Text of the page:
Meet the January 2012 Employees of the Month
Malcolm J. Neelley
2012 January University Support Staff employee of the month
Started at KU: 1974
Current title: Graphic designer in the marketing unit
What that means: Neelley has spent nearly 38 years working at KU Continuing Education, where he began as a word processing typist. His responsibilities in desktop and Internet publishing and marketing encompass an array of skills and duties. Neelley produces materials for independent study classes or conferences and meetings managed by KUCE, creates and places advertising, maintains web sites, databases, mailing lists and electronic archives. He designs targeted email in html and electronic registration confirmation systems, and takes responsibility for printer and equipment maintenance.
Notable: When it was decided to amplify the marketing campaign for Independent Study and promote university-wide summer school opportunities, Neelley volunteered to assist in producing the print ads and contribute to the constant and daily project management within a constrained timeframe.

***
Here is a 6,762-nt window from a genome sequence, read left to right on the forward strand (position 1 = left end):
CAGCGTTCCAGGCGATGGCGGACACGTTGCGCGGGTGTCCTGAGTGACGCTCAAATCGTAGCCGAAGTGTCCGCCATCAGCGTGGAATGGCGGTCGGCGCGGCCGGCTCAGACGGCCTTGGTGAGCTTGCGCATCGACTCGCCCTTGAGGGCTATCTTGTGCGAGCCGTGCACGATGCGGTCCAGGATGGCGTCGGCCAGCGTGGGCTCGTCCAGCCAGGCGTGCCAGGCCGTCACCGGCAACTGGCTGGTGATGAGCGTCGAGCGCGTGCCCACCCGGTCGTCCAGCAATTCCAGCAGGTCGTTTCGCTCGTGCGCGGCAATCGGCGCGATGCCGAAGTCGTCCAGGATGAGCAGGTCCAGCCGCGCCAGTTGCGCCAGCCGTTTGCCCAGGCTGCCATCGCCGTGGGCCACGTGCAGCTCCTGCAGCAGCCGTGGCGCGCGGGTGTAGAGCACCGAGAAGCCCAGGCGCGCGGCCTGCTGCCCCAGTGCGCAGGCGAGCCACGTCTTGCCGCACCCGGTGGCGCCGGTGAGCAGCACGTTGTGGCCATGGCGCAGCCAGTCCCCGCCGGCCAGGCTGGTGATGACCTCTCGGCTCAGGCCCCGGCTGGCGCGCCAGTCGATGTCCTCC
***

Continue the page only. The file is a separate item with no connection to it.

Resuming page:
2012 January Unclassified Staff employee of the month
Started at KU: 1999
Current title: Information specialist within the Research Data and Computing Services Unit
What that means: Wedel maintains the Institute for Policy & Social Research websites and web-based surveys, manages and augments an extensive database of Kansas data, provides research support and Geographic Information System assistance to IPSR faculty affiliates and staff, and responds to inquiries or data requests from the public. In addition, she coordinates the Kansas Business and Industry Data Center and is a vital contributor to the production of the annual Kansas Statistical Abstract.
Notable: Exemplary of her notable performance is Wedel’s work on 2010 Census data collection. While doing address file preparation, she realized the data was incomplete and, through both technology and putting her feet on the ground, she identified over 8,000 address units to Douglas County alone that had been missed. This could mean a difference in nearly $30 million of federal aid to the county over the next decade.